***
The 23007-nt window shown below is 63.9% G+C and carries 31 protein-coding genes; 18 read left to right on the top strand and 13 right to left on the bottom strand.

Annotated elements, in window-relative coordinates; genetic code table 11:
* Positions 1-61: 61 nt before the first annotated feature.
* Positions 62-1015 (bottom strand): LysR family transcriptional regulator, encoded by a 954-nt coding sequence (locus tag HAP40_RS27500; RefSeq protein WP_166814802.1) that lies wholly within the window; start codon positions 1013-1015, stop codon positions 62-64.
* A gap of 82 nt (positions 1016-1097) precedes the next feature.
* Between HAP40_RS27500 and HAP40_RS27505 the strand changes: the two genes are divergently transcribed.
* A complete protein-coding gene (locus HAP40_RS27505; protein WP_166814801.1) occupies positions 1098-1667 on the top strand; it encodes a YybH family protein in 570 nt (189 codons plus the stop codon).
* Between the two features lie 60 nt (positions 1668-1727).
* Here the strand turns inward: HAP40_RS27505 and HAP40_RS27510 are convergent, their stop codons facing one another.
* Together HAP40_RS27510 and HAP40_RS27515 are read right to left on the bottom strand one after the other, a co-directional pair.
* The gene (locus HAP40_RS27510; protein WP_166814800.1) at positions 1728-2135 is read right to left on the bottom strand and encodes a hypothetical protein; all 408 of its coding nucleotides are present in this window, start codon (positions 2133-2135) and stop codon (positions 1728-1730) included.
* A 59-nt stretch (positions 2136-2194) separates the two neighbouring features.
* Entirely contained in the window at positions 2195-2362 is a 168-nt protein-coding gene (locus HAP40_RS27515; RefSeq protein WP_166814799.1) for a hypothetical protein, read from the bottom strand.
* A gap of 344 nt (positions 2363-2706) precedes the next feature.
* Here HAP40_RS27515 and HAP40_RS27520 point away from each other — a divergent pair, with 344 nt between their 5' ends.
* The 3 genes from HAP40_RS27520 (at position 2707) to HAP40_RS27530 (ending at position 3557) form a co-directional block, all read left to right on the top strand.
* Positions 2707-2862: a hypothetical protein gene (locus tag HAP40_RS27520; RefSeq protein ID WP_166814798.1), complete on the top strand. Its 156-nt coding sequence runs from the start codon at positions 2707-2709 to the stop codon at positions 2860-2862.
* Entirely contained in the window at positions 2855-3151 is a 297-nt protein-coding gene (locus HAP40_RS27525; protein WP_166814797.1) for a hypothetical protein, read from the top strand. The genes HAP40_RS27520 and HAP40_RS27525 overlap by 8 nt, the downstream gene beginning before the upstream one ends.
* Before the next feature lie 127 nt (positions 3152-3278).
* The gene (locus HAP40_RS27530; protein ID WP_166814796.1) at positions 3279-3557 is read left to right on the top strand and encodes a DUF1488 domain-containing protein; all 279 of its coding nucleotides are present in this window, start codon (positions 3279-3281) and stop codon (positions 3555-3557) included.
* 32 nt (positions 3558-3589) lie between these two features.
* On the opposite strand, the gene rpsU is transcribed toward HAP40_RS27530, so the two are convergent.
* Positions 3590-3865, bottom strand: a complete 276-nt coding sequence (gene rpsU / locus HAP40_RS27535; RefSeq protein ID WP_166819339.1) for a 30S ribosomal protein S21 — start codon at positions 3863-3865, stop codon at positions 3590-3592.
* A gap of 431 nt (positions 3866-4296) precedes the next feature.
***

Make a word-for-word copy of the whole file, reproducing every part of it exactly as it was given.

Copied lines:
The 23007-nt window shown below is 63.9% G+C and carries 31 protein-coding genes; 18 read left to right on the top strand and 13 right to left on the bottom strand.

Annotated elements, in window-relative coordinates; genetic code table 11:
* Positions 1-61: 61 nt before the first annotated feature.
* Positions 62-1015 (bottom strand): LysR family transcriptional regulator, encoded by a 954-nt coding sequence (locus tag HAP40_RS27500; RefSeq protein WP_166814802.1) that lies wholly within the window; start codon positions 1013-1015, stop codon positions 62-64.
* A gap of 82 nt (positions 1016-1097) precedes the next feature.
* Between HAP40_RS27500 and HAP40_RS27505 the strand changes: the two genes are divergently transcribed.
* A complete protein-coding gene (locus HAP40_RS27505; protein WP_166814801.1) occupies positions 1098-1667 on the top strand; it encodes a YybH family protein in 570 nt (189 codons plus the stop codon).
* Between the two features lie 60 nt (positions 1668-1727).
* Here the strand turns inward: HAP40_RS27505 and HAP40_RS27510 are convergent, their stop codons facing one another.
* Together HAP40_RS27510 and HAP40_RS27515 are read right to left on the bottom strand one after the other, a co-directional pair.
* The gene (locus HAP40_RS27510; protein WP_166814800.1) at positions 1728-2135 is read right to left on the bottom strand and encodes a hypothetical protein; all 408 of its coding nucleotides are present in this window, start codon (positions 2133-2135) and stop codon (positions 1728-1730) included.
* A 59-nt stretch (positions 2136-2194) separates the two neighbouring features.
* Entirely contained in the window at positions 2195-2362 is a 168-nt protein-coding gene (locus HAP40_RS27515; RefSeq protein WP_166814799.1) for a hypothetical protein, read from the bottom strand.
* A gap of 344 nt (positions 2363-2706) precedes the next feature.
* Here HAP40_RS27515 and HAP40_RS27520 point away from each other — a divergent pair, with 344 nt between their 5' ends.
* The 3 genes from HAP40_RS27520 (at position 2707) to HAP40_RS27530 (ending at position 3557) form a co-directional block, all read left to right on the top strand.
* Positions 2707-2862: a hypothetical protein gene (locus tag HAP40_RS27520; RefSeq protein ID WP_166814798.1), complete on the top strand. Its 156-nt coding sequence runs from the start codon at positions 2707-2709 to the stop codon at positions 2860-2862.
* Entirely contained in the window at positions 2855-3151 is a 297-nt protein-coding gene (locus HAP40_RS27525; protein WP_166814797.1) for a hypothetical protein, read from the top strand. The genes HAP40_RS27520 and HAP40_RS27525 overlap by 8 nt, the downstream gene beginning before the upstream one ends.
* Before the next feature lie 127 nt (positions 3152-3278).
* The gene (locus HAP40_RS27530; protein ID WP_166814796.1) at positions 3279-3557 is read left to right on the top strand and encodes a DUF1488 domain-containing protein; all 279 of its coding nucleotides are present in this window, start codon (positions 3279-3281) and stop codon (positions 3555-3557) included.
* 32 nt (positions 3558-3589) lie between these two features.
* On the opposite strand, the gene rpsU is transcribed toward HAP40_RS27530, so the two are convergent.
* Positions 3590-3865, bottom strand: a complete 276-nt coding sequence (gene rpsU / locus HAP40_RS27535; RefSeq protein ID WP_166819339.1) for a 30S ribosomal protein S21 — start codon at positions 3863-3865, stop codon at positions 3590-3592.
* A gap of 431 nt (positions 3866-4296) precedes the next feature.